What is Factor?

Legal Definition
Contracts. An agent employed to sell goods or merchandise consigned or delivered to him by, or for his principal, for a compensation commonly called factorage or commission. Paley on Ag. 13; 1 Liverin. on Ag. 68; Story on Ag. §33; Com. Dig. Merchant, B; Mal. Lex Merc. 81; Beawes, Lex Merc. 44; 3 Chit. Com. Law, 193; 2 Kent, Com. 622, note d, 3d. ed.; 1 Bell's Com. 385, §408, 409 2 B. & Ald. 143. He is also called a commission merchaut, or consignee.

2. When he resides in the same state or country with his principal, he is called a home factor; and a foreign factor when he resides in a different state or country. 3 Chit. Com. Law, 193; 1 T. R. 112; 4 M. & S. 576; 1 Bell's Com. 289, §313.

3. When the agent accompanies the ship, taking a cargo aboard, and it is consigned to him for sale, and he is to purchase a return cargo out of the proceeds, such agent is properly called a factor; he is, however, usually known by the name of a supercargo. Beawes, Lex More. 44, 47; Liverm. on Ag. 69, 70; 1 Domat, b. 1, t. 16, §3, art. 2.

4. A factor differs. from a broker, in some important particulars, namely; he may buy and sell for his principal in his own name, as well as in the name of his principal; on the contrary, a broker acting as such should buy and sell in the name of his principal. 3 Chit. Com. Law, 193, 2101 541; 2 B. & Ald. 143, 148; 8 Kent, Com. 622, note d, 3d. ed. Again, a factor is entrusted with the possession, management, disposal, and control of the goods to be bought and sold, and has a special property and a lien on them; the broker, on the contrary, has usually no such possession, management, control, or disposal of the goods, nor any such special property nor lien. Paley on Ag. 13, Lloyd's ed; 1 Bell's Com. 385.

5. Before proceeding further it will be proper to consider the difference which exists in the liability of a home or domestic factor and a foreign factor.

6 . By the usages of trade, or intendment of law, when domestic factors are employed in the ordinary business of buying and selling goods, it is presumed that a reciprocal credit between, the principal and the agent and third persons has been given. When a purchase has been made by such a factor, he, as well as his principal, is deemed liable for the debt; and in case of a sale, the buyer is responsible both to the factor and principal for the purchase money; but this presumption may be rebutted by proof of exclusive credit. Story, Ag. §§267, 291, 293; Paley, Ag. 243, 371; 9 B. & C. 78; 15 East, R. 62.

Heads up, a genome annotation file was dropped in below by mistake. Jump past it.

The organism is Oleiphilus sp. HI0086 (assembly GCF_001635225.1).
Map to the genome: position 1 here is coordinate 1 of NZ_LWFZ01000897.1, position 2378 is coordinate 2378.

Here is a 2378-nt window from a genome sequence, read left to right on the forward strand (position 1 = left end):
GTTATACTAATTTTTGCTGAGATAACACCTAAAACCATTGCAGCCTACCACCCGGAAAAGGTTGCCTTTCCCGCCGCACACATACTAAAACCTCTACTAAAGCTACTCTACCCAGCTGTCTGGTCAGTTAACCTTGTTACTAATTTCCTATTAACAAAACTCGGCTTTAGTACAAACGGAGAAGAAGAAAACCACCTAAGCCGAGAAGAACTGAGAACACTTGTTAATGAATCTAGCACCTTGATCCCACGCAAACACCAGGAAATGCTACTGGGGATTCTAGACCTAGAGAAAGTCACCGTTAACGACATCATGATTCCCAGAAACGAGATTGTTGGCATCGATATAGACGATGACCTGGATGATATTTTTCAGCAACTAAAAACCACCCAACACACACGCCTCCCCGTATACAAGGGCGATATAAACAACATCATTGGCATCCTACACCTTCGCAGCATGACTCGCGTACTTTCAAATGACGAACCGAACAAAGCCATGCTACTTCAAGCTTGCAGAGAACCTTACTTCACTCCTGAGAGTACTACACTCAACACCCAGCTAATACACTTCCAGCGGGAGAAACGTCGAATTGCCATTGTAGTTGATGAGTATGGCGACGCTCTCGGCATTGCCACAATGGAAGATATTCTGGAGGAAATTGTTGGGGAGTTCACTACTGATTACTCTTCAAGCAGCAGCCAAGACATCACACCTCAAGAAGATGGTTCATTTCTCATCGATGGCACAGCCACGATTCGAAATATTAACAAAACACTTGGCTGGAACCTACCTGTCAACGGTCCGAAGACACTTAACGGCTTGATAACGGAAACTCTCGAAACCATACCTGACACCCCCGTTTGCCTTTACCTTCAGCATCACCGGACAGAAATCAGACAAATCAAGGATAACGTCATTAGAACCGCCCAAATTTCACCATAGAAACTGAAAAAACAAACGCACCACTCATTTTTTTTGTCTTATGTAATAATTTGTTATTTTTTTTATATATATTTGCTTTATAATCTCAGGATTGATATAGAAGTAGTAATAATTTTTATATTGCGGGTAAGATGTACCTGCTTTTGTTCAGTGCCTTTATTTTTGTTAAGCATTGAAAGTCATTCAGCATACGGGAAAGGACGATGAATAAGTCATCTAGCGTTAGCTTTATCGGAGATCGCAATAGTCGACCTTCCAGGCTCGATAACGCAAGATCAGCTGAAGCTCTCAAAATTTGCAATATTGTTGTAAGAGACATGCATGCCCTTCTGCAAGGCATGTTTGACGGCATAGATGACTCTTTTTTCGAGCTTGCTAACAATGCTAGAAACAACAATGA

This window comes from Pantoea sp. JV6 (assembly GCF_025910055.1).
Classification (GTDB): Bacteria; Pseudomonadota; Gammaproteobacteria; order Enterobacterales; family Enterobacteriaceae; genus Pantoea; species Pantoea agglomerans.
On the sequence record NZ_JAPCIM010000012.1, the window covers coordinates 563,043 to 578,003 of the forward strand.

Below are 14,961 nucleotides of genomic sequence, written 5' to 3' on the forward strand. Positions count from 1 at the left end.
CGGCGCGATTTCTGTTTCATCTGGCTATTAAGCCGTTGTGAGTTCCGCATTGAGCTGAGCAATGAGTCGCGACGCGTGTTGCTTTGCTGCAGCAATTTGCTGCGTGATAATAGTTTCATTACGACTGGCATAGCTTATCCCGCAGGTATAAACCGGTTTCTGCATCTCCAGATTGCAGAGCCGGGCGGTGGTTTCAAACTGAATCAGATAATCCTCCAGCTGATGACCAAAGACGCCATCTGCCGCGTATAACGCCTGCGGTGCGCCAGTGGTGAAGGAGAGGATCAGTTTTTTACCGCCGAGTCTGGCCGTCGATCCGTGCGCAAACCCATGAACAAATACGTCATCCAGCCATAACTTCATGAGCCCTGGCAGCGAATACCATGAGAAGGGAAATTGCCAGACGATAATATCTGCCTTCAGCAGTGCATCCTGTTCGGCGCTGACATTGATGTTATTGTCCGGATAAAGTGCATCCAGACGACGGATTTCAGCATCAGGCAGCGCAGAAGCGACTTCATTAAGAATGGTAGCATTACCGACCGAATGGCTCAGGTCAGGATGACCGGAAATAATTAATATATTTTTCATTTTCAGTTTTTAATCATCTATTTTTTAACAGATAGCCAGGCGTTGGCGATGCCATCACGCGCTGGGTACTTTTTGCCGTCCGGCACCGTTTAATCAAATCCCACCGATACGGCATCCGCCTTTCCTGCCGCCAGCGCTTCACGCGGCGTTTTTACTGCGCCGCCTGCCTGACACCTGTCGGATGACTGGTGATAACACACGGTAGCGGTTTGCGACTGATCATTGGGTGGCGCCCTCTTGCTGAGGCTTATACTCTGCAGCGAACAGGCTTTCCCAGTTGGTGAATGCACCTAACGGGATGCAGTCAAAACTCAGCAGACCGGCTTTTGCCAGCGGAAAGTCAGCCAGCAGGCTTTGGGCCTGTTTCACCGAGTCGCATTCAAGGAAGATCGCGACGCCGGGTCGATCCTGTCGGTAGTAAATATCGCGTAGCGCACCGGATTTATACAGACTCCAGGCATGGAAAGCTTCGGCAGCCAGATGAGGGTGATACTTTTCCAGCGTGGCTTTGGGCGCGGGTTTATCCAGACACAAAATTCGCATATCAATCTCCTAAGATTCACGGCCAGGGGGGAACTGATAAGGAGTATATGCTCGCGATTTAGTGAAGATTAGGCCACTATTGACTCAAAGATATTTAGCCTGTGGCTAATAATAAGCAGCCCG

7. Foreign factors, or those acting for principals residing in a foreign country, are held personally liable upon all contracts made by them for their employers, whether they describe themselves in the contract as agents or not. In such cases, the presumption is, that the credit is given exclusively to the factor. But this presumption may be rebutted by a proof of a contrary agreement. Story, Ag. §268; Paley, Ag. 248, 373; Bull. N. P. 130; Smith, Merc. Law, 66; 2 Liverm. Ag. 249; 1 B. & P. 398; 15 East, R. 62; 9 B. & C. 78.

8. A factor is liable to duties, which will be first considered; and, afterwards, a statement of his rights will be made.

9. - 1. His duties. He is required to use reasonable skill and ordinary diligence in his vocation; in general, he has a right to sell the goods, but he cannot pawn them. The latter, branch of this rule, however, is altered by statute in some of the states. See Act of Penna. April 14, 1834, §3, 4, 6, postea, 20. He is bound to obey his instructions, but when he has none, he may and ought to act according to the general usages of trade sell for cash, when that is usual, or give credit on sales, when that is customary. He is bound to render a just account to his principal, and to pay him the moneys he may receive for him.